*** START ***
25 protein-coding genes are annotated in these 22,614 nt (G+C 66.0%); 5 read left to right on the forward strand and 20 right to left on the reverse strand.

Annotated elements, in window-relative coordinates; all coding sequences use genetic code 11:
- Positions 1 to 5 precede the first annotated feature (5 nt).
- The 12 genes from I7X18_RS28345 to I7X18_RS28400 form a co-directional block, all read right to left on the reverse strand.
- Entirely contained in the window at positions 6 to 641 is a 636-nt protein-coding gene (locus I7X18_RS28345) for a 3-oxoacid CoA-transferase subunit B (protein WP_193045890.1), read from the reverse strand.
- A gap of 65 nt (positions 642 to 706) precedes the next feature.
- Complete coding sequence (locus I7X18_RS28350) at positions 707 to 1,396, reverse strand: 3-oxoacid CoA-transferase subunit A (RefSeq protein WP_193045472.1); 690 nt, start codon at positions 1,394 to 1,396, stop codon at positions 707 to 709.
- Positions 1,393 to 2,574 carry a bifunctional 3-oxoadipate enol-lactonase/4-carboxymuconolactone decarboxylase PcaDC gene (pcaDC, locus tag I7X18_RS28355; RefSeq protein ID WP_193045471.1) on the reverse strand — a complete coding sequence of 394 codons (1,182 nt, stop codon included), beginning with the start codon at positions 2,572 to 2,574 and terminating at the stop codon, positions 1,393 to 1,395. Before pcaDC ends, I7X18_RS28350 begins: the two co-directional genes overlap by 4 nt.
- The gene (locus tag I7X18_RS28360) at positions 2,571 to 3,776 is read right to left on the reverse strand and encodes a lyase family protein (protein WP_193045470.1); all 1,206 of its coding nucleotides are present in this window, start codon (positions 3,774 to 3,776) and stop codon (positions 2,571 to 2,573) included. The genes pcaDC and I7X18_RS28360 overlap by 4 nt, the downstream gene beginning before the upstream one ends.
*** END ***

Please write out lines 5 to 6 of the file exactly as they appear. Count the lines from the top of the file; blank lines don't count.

- Entirely contained in the window at positions 6 to 641 is a 636-nt protein-coding gene (locus I7X18_RS28345) for a 3-oxoacid CoA-transferase subunit B (protein WP_193045890.1), read from the reverse strand.
- A gap of 65 nt (positions 642 to 706) precedes the next feature.